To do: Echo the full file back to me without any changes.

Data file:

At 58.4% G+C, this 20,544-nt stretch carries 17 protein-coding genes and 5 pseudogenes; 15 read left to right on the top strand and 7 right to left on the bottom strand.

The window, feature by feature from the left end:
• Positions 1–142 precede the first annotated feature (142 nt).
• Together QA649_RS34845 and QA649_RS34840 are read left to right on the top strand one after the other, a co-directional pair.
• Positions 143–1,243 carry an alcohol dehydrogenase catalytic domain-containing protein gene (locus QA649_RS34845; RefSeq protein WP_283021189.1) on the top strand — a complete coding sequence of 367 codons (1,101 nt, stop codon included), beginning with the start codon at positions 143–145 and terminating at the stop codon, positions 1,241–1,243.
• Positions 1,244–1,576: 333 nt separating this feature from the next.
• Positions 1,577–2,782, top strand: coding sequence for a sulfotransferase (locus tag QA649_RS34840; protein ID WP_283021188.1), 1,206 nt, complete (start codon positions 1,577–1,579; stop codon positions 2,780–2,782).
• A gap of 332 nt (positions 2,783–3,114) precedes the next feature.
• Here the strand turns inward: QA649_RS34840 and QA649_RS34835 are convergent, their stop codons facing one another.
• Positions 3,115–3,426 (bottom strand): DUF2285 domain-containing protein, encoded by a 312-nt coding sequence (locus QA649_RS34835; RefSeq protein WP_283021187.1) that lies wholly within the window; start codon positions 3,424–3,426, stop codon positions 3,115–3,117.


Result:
At 58.4% G+C, this 20,544-nt stretch carries 17 protein-coding genes and 5 pseudogenes; 15 read left to right on the top strand and 7 right to left on the bottom strand.

The window, feature by feature from the left end:
• Positions 1–142 precede the first annotated feature (142 nt).
• Together QA649_RS34845 and QA649_RS34840 are read left to right on the top strand one after the other, a co-directional pair.
• Positions 143–1,243 carry an alcohol dehydrogenase catalytic domain-containing protein gene (locus QA649_RS34845; RefSeq protein WP_283021189.1) on the top strand — a complete coding sequence of 367 codons (1,101 nt, stop codon included), beginning with the start codon at positions 143–145 and terminating at the stop codon, positions 1,241–1,243.
• Positions 1,244–1,576: 333 nt separating this feature from the next.
• Positions 1,577–2,782, top strand: coding sequence for a sulfotransferase (locus tag QA649_RS34840; protein ID WP_283021188.1), 1,206 nt, complete (start codon positions 1,577–1,579; stop codon positions 2,780–2,782).
• A gap of 332 nt (positions 2,783–3,114) precedes the next feature.
• Here the strand turns inward: QA649_RS34840 and QA649_RS34835 are convergent, their stop codons facing one another.
• Positions 3,115–3,426 (bottom strand): DUF2285 domain-containing protein, encoded by a 312-nt coding sequence (locus QA649_RS34835; RefSeq protein WP_283021187.1) that lies wholly within the window; start codon positions 3,424–3,426, stop codon positions 3,115–3,117.